Eleventh Circuit: Discrimination Defined When Compared to Similar Employees

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March 21, 2019

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When making a discrimination claim under federal law, an employee must show she was treated differently than a “similarly situated” individual. In Lewis v. Union City, the Eleventh Circuit en banc defined what it means to be similarly situated. Specifically, only employees who are “similarly situated in all material respects” may be compared for purposes of finding discrimination. Although the analysis of similarity of “all material respects” will be determined on a case-by-case basis, the court gave “guideposts” of what to consider. For example, such individuals will have (1) engaged in the same basic conduct, (2) been subject to the same employment policy or rule, (3) ordinarily have the same supervisor, and (4) a shared employment or disciplinary history.

The court gave further guidance on what factors not to compare. For example, minor differences in job function are not disqualifying factors, neither are different job titles. The court stated that “[a]lthough we must take care not to venture too far from the form—‘apples should be compared to apples’—we must also remember that ‘[e]xact correlation is neither likely nor necessary.’”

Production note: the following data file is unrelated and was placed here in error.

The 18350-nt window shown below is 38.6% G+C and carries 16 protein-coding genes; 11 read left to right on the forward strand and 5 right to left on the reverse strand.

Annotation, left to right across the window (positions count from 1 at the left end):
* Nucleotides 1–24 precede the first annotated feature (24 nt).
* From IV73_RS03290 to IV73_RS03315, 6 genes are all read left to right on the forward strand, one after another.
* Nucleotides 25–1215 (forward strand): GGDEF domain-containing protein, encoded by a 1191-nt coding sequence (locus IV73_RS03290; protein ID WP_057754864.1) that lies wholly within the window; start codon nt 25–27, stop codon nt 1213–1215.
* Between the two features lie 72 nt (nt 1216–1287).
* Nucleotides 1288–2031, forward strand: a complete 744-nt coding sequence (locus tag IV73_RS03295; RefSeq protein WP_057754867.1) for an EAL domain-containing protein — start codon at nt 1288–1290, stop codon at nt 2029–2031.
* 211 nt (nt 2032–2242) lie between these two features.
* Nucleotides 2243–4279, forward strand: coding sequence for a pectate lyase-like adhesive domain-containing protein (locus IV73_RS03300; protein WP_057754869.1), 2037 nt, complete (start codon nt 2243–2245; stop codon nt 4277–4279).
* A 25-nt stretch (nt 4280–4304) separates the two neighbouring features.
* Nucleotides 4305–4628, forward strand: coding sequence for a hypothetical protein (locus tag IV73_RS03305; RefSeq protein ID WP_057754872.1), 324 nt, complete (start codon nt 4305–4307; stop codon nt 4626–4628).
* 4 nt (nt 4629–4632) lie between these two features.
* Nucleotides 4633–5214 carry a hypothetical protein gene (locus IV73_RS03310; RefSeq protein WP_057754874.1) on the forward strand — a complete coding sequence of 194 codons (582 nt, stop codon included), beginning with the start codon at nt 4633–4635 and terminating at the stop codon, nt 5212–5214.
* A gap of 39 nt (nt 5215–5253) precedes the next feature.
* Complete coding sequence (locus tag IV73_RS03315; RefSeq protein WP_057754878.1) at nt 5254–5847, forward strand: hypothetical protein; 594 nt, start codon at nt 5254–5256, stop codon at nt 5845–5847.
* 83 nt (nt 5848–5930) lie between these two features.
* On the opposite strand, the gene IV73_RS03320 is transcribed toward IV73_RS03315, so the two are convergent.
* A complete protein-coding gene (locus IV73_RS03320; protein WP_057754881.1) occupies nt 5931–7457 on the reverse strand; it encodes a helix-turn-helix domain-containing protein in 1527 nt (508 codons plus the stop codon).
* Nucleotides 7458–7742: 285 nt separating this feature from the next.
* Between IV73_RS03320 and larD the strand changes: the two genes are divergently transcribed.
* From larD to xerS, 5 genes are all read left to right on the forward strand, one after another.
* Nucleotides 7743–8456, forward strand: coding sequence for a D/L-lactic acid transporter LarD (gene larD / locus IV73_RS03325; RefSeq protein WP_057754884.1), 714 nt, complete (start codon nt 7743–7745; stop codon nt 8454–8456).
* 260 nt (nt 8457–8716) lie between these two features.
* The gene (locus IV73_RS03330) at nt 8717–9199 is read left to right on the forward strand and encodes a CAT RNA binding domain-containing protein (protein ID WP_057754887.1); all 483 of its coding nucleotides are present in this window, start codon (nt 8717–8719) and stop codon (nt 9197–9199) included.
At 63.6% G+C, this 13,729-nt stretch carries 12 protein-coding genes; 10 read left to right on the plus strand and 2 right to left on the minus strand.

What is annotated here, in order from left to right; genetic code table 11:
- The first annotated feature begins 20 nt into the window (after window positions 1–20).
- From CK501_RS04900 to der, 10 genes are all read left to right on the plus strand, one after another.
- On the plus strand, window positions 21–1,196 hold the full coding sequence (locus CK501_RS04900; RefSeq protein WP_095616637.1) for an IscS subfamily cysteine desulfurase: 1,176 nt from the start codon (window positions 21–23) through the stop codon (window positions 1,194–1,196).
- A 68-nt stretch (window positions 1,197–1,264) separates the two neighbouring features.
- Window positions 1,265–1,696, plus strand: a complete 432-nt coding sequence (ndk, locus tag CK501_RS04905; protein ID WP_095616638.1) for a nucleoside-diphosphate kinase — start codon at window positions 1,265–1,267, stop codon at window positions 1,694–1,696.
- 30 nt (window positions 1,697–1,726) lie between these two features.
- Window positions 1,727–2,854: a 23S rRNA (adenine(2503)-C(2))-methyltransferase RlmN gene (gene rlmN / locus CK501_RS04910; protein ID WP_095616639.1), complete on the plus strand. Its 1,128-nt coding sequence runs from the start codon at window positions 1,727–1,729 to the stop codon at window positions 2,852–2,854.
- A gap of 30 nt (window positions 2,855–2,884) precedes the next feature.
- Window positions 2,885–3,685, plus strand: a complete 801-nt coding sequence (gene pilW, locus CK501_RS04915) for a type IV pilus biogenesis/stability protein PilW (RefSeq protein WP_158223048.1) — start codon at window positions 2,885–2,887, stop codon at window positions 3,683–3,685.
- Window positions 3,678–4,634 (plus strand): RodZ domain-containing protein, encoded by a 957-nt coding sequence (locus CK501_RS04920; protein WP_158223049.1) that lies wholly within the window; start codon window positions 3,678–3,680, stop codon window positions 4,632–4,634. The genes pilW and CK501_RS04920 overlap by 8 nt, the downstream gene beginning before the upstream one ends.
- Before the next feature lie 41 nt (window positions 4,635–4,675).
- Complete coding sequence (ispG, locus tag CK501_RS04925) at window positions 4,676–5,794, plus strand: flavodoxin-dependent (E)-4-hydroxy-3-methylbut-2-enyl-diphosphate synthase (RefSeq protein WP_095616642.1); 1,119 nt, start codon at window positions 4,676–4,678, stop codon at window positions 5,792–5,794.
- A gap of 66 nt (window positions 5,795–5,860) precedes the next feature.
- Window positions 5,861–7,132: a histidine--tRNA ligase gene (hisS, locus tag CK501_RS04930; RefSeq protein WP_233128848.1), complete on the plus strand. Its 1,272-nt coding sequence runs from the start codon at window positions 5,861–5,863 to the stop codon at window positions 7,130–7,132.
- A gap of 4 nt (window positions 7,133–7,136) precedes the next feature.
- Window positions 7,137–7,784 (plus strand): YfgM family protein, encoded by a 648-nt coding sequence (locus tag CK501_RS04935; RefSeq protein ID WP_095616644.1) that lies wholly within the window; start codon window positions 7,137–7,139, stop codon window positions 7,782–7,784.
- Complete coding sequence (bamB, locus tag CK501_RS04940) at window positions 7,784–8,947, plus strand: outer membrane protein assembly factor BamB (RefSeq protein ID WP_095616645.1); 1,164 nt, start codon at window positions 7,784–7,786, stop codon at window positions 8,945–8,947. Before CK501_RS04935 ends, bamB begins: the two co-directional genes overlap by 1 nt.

Although the court attempted to clarify who a “similarly situated” person is, it remains to be seen how these new “guideposts” will be enforced. Employers must take care to review how consistently their policies and procedures are enforced before making decisions that affect an employee’s terms and conditions of employment.

Action Items

  1. Have managers trained on employer policies and procedures for consistent enforcement.
  2. Implement processes to include human resources in employment decisions for tracking of consistent treatment.
  3. Have significant employment decisions reviewed by employment counsel.
  4. Subscribers can call our HR On-Call Hotline at (888) 378-2456 for further assistance.

Disclaimer: This document is designed to provide general information and guidance concerning employment-related issues. It is presented with the understanding that ManagEase is not engaged in rendering any legal opinions. If a legal opinion is needed, please contact the services of your own legal adviser.

© 2019 ManagEase

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